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FOR IMMEDIATE RELEASE

CANCER-GATE: HOW TO WIN THE LOSING WAR ON CANCER

AMITYVILLE, NY, February 28, 2005 --/WORLD-WIRE/--
Award-winning author, Samuel S. Epstein, M.D., whose 1978 book The Politics of Cancer shook the political establishment by showing how the federal government had been corrupted by industrial polluters, has written a book that is sure to be of equal consequence.

Cancer-Gate: How to Win the Losing Cancer War is a groundbreaking new book. It warns that, contrary to three decades of promises, we are losing the winnable war against cancer, and that the hand-in-glove generals of the federal National Cancer Institute (NCI) and the private "nonprofit" American Cancer Society (ACS) have betrayed us. These institutions, Epstein alleges, have spent tens of billions of taxpayer and charity dollars primarily targeting silver-bullet cures, strategies that have largely failed, while virtually ignoring strategies for preventing cancer in the first place.

As a result, cancer rates have escalated to epidemic proportions, now striking nearly one in every two men, and more than one in every three women. This translates into approximately 50 percent more cancer in men, and 20 percent more cancer in women over the course of just one generation.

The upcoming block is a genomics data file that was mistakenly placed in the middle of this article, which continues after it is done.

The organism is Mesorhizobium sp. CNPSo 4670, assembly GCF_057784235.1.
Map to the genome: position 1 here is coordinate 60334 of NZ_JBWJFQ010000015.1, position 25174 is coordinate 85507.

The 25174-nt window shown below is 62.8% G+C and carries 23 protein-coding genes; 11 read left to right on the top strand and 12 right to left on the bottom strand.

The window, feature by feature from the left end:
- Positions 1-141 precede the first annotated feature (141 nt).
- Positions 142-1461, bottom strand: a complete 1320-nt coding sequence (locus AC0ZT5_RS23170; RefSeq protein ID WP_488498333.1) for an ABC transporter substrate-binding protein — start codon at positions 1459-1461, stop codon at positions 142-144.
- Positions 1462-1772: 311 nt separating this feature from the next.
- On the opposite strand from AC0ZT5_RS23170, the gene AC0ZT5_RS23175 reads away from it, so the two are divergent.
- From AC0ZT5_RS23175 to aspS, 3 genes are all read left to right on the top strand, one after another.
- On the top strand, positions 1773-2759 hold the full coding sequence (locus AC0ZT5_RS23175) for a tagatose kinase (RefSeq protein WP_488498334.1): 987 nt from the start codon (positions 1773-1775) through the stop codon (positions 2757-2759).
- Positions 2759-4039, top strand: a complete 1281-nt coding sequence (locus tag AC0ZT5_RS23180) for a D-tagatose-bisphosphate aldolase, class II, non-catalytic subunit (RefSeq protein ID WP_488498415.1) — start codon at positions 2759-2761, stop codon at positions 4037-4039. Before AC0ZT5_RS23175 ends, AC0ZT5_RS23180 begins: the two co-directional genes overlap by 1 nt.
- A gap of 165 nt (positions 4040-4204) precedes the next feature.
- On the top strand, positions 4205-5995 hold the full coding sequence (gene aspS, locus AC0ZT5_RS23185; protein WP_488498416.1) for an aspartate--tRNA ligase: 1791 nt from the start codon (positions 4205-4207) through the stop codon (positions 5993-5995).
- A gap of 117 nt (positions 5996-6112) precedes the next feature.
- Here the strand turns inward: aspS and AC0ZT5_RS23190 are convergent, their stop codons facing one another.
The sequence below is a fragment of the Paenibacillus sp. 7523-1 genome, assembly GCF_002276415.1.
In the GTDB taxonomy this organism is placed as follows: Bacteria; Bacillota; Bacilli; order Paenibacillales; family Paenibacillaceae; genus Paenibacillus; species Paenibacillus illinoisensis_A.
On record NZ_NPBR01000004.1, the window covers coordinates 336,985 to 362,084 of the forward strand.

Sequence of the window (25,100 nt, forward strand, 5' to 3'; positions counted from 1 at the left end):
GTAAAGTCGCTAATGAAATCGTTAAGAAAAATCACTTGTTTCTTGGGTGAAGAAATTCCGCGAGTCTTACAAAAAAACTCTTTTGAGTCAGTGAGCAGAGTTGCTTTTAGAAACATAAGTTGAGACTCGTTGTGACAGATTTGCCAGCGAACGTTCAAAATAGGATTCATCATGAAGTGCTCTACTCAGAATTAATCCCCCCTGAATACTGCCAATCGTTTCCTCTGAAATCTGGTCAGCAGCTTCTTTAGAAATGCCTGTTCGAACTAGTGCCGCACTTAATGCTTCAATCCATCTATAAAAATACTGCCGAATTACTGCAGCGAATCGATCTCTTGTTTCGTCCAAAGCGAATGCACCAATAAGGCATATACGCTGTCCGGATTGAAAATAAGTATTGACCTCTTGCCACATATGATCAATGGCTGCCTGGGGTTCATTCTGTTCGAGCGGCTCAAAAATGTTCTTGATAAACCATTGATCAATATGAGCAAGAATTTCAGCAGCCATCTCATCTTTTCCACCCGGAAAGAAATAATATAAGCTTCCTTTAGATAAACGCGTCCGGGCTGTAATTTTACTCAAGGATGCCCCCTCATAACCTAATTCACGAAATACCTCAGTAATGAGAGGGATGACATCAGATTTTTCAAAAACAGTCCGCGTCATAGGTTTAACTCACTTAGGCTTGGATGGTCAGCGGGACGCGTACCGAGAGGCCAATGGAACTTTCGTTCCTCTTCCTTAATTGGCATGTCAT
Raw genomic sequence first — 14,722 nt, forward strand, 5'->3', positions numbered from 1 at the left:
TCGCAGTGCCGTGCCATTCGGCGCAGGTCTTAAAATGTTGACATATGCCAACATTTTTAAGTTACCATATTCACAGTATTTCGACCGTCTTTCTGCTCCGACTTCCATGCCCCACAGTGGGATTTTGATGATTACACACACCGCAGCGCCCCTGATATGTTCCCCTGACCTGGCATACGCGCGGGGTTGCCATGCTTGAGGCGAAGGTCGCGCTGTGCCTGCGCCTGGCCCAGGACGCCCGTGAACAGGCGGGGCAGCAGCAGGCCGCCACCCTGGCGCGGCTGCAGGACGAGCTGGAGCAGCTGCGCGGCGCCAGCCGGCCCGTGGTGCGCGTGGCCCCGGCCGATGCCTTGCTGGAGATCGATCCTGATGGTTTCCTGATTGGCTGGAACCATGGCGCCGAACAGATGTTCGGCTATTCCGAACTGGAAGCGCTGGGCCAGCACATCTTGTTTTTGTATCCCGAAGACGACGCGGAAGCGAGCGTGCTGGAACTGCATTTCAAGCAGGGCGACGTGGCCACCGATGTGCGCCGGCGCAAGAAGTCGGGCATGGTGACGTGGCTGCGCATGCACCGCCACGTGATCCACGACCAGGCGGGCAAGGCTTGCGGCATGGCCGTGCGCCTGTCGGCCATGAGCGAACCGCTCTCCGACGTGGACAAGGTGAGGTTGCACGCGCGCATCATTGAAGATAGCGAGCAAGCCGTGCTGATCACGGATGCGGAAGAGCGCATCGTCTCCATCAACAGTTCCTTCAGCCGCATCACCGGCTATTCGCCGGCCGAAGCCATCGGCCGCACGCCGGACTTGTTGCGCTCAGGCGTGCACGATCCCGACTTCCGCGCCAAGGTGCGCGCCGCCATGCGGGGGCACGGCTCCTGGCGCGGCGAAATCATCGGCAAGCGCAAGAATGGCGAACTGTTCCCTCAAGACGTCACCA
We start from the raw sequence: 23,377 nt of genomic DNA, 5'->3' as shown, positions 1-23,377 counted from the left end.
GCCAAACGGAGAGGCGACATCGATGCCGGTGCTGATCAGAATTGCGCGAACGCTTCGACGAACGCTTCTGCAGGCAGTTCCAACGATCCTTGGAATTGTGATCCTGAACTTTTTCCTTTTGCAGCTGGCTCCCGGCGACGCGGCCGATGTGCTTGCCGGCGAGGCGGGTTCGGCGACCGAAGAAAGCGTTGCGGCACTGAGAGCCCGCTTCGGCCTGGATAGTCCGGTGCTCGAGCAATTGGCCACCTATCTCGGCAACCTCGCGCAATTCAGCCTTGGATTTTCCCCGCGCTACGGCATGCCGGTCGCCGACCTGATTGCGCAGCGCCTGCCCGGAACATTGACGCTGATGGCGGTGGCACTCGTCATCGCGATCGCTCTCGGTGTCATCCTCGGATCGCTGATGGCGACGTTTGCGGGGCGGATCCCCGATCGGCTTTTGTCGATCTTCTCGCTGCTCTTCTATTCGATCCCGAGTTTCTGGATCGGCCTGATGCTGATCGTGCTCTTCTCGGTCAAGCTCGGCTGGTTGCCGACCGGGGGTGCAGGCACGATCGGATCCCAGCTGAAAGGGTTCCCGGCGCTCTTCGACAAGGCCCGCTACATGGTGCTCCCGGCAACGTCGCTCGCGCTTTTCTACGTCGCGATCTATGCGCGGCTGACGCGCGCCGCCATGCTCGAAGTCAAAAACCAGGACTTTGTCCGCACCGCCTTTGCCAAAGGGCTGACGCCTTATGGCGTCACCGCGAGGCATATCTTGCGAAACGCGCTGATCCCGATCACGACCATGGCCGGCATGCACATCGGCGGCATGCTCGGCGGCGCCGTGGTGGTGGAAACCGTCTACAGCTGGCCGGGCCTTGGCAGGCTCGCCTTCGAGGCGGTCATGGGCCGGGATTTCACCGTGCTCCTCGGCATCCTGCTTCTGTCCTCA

According to Epstein, these failed strategies are largely due to institutional malaise and outdated mindsets fixated on treatment, to the virtual exclusion of prevention, other than quitting smoking. But, Epstein says, there is much more.

In particular, the book shows how the NCI and ACS are corroded with major institutional and personal conflicts of interest with cancer drug companies ("Big Pharma"). As candidly admitted by a recent NCI director, the NCI has become a "government pharmaceutical company." For the ACS, these conflicts extend to environmental polluters in the chemical industry, and connivance in white collar crime.

Not surprisingly, The Chronicle of Philanthropy has charged that "the ACS is more interested in accumulating wealth than saving lives." These close ties to industry have transformed the NCI and ACS into cheerleaders for special interests rather than stewards of the public interest.